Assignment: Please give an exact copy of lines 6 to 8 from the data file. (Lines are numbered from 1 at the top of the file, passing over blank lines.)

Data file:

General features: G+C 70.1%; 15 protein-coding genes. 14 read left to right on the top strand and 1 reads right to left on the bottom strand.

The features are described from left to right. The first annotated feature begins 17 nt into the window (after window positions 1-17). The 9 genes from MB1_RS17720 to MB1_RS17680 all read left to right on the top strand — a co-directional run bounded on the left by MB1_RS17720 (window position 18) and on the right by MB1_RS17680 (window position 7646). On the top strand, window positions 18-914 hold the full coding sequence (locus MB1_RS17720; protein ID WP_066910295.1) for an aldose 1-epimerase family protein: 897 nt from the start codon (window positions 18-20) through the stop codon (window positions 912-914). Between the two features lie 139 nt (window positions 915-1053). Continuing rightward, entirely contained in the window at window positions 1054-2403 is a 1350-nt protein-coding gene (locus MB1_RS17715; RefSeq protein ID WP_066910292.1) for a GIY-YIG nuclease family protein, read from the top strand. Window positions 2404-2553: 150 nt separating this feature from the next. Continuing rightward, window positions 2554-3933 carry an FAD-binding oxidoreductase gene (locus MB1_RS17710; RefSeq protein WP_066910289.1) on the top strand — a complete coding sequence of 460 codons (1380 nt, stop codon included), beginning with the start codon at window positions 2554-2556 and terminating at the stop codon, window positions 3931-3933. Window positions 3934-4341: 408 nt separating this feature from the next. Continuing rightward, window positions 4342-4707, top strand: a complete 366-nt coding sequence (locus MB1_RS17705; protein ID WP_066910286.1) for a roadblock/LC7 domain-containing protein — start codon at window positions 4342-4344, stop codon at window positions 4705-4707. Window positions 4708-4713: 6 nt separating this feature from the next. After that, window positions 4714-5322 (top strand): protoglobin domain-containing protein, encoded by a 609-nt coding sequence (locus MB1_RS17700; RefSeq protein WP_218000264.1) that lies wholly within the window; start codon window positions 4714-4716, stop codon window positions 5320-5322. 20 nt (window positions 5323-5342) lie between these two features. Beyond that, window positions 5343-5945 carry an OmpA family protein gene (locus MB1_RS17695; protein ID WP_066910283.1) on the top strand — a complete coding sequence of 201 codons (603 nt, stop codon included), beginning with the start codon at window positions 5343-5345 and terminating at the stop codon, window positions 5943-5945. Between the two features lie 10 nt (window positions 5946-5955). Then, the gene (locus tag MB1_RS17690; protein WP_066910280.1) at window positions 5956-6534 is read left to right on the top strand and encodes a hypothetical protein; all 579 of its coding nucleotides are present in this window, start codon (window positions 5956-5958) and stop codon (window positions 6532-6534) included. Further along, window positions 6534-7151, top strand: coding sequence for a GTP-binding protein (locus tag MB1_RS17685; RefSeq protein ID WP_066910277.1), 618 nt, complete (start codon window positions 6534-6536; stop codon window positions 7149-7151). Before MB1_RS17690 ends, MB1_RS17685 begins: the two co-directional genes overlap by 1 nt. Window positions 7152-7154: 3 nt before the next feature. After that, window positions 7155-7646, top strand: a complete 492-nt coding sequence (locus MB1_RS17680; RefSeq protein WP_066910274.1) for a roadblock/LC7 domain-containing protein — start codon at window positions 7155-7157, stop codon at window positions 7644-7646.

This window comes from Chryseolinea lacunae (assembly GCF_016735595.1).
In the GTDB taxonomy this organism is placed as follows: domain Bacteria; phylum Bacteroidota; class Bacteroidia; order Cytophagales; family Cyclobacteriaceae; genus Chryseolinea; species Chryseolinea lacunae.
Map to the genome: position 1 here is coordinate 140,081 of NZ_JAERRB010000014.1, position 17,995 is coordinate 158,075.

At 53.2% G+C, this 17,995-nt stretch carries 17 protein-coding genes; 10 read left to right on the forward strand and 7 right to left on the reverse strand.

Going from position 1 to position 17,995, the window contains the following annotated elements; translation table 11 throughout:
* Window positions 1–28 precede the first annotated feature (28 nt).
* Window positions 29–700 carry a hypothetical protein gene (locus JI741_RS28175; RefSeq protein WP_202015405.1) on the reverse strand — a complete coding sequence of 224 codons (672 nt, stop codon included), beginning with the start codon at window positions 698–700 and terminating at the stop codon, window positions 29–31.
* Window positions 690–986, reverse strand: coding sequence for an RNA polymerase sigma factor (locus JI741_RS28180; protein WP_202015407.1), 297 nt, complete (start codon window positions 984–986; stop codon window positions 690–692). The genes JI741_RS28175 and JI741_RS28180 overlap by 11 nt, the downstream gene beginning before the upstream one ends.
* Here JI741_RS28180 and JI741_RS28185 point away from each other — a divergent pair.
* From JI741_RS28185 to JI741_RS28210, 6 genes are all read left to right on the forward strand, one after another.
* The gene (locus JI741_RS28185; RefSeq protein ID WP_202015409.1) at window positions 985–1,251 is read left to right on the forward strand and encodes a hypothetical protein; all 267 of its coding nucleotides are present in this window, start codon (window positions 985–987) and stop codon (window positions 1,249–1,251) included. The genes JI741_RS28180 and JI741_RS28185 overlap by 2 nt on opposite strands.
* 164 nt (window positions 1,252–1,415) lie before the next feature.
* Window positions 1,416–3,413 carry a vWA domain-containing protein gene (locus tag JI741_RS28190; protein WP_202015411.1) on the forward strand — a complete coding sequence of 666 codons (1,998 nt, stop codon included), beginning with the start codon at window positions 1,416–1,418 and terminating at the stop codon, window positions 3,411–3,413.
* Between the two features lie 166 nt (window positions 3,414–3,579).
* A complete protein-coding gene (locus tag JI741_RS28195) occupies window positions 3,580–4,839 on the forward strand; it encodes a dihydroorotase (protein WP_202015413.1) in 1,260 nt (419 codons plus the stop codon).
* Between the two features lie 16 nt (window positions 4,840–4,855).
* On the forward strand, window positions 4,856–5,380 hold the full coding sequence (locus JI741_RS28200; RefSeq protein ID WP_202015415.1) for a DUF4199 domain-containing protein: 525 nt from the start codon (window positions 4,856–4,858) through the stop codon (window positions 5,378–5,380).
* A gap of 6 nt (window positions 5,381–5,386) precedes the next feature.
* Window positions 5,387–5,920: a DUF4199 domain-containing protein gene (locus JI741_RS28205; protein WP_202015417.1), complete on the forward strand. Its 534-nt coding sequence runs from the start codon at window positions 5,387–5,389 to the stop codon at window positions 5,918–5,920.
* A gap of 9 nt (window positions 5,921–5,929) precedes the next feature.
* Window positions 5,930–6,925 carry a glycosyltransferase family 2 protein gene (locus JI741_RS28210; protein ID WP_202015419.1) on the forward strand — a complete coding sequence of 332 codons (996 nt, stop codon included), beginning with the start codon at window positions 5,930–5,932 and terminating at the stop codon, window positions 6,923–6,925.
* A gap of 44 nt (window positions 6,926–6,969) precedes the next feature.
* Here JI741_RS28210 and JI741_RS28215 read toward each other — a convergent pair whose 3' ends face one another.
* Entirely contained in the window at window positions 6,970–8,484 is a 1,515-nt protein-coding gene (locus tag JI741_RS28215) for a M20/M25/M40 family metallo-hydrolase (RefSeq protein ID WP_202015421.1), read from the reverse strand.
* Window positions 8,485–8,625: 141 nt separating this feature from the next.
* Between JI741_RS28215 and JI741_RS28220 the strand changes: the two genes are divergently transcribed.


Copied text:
At 53.2% G+C, this 17,995-nt stretch carries 17 protein-coding genes; 10 read left to right on the forward strand and 7 right to left on the reverse strand.

Going from position 1 to position 17,995, the window contains the following annotated elements; translation table 11 throughout:
* Window positions 1–28 precede the first annotated feature (28 nt).